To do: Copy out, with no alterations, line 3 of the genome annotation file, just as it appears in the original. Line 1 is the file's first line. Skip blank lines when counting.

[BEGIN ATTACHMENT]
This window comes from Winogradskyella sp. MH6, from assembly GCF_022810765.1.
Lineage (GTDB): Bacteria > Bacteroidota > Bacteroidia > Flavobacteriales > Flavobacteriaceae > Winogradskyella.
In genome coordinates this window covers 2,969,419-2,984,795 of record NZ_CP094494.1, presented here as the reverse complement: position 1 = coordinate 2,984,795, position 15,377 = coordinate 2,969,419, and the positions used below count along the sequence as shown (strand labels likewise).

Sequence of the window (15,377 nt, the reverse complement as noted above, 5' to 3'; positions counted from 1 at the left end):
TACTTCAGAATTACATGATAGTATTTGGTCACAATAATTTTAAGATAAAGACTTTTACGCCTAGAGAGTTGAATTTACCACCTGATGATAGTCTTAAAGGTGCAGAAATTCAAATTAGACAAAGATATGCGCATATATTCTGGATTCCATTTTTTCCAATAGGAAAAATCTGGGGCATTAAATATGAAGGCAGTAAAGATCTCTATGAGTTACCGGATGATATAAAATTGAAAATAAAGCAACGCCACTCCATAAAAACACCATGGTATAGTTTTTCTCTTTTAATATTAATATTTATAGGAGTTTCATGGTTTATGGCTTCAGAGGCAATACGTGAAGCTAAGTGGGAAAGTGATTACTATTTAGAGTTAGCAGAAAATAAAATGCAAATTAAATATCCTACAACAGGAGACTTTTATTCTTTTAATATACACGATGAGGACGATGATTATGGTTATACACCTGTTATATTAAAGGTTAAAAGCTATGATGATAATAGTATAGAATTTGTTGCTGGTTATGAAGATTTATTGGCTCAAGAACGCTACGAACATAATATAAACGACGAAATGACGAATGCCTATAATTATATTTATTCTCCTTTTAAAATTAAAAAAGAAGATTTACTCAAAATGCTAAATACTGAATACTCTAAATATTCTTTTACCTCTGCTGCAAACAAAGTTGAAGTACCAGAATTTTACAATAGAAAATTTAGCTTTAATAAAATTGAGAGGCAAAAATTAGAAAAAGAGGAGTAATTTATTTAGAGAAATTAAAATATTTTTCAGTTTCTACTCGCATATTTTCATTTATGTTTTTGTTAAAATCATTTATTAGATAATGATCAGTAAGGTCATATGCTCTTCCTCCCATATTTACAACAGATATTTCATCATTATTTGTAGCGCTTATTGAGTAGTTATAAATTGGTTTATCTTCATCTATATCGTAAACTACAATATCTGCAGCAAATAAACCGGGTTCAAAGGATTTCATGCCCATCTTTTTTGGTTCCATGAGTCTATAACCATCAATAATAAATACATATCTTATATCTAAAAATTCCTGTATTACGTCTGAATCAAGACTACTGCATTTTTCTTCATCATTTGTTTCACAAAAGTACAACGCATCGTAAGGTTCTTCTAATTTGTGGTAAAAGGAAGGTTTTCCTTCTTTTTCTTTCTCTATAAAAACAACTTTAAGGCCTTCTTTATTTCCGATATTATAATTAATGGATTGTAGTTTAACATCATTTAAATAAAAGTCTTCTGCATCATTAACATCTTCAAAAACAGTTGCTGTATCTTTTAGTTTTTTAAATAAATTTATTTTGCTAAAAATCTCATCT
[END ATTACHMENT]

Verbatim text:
In genome coordinates this window covers 2,969,419-2,984,795 of record NZ_CP094494.1, presented here as the reverse complement: position 1 = coordinate 2,984,795, position 15,377 = coordinate 2,969,419, and the positions used below count along the sequence as shown (strand labels likewise).